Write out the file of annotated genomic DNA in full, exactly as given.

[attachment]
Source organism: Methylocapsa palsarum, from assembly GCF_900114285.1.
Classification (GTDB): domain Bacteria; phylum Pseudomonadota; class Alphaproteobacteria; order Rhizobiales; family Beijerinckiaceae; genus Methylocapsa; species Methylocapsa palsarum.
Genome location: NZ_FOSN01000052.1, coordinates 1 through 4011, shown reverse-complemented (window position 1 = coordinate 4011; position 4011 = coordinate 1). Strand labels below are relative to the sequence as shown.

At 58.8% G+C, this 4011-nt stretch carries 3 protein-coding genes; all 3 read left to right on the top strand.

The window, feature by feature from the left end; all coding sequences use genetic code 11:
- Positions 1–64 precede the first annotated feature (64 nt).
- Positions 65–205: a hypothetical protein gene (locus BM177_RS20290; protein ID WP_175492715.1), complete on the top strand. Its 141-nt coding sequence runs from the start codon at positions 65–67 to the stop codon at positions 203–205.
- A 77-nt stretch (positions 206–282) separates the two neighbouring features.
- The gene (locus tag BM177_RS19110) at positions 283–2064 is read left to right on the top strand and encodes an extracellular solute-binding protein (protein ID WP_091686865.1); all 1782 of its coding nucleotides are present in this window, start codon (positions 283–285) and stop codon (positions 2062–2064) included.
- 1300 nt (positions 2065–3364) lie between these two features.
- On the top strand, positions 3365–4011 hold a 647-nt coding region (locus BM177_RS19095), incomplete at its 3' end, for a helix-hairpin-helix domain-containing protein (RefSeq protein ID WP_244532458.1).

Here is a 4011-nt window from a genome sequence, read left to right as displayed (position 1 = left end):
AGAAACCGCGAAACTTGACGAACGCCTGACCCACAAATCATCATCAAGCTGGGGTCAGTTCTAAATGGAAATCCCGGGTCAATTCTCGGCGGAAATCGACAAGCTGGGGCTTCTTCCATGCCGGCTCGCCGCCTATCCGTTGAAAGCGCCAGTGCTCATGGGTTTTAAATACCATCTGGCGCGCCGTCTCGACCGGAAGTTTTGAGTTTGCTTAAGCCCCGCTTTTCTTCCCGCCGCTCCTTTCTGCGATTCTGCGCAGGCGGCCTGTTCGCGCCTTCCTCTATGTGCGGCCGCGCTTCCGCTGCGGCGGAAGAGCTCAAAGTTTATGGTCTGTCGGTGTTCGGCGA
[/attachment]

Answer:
Source organism: Methylocapsa palsarum, from assembly GCF_900114285.1.
Classification (GTDB): domain Bacteria; phylum Pseudomonadota; class Alphaproteobacteria; order Rhizobiales; family Beijerinckiaceae; genus Methylocapsa; species Methylocapsa palsarum.
Genome location: NZ_FOSN01000052.1, coordinates 1 through 4011, shown reverse-complemented (window position 1 = coordinate 4011; position 4011 = coordinate 1). Strand labels below are relative to the sequence as shown.

At 58.8% G+C, this 4011-nt stretch carries 3 protein-coding genes; all 3 read left to right on the top strand.

The window, feature by feature from the left end; all coding sequences use genetic code 11:
- Positions 1–64 precede the first annotated feature (64 nt).
- Positions 65–205: a hypothetical protein gene (locus BM177_RS20290; protein ID WP_175492715.1), complete on the top strand. Its 141-nt coding sequence runs from the start codon at positions 65–67 to the stop codon at positions 203–205.
- A 77-nt stretch (positions 206–282) separates the two neighbouring features.
- The gene (locus tag BM177_RS19110) at positions 283–2064 is read left to right on the top strand and encodes an extracellular solute-binding protein (protein ID WP_091686865.1); all 1782 of its coding nucleotides are present in this window, start codon (positions 283–285) and stop codon (positions 2062–2064) included.
- 1300 nt (positions 2065–3364) lie between these two features.
- On the top strand, positions 3365–4011 hold a 647-nt coding region (locus BM177_RS19095), incomplete at its 3' end, for a helix-hairpin-helix domain-containing protein (RefSeq protein ID WP_244532458.1).

Here is a 4011-nt window from a genome sequence, read left to right as displayed (position 1 = left end):
AGAAACCGCGAAACTTGACGAACGCCTGACCCACAAATCATCATCAAGCTGGGGTCAGTTCTAAATGGAAATCCCGGGTCAATTCTCGGCGGAAATCGACAAGCTGGGGCTTCTTCCATGCCGGCTCGCCGCCTATCCGTTGAAAGCGCCAGTGCTCATGGGTTTTAAATACCATCTGGCGCGCCGTCTCGACCGGAAGTTTTGAGTTTGCTTAAGCCCCGCTTTTCTTCCCGCCGCTCCTTTCTGCGATTCTGCGCAGGCGGCCTGTTCGCGCCTTCCTCTATGTGCGGCCGCGCTTCCGCTGCGGCGGAAGAGCTCAAAGTTTATGGTCTGTCGGTGTTCGGCGA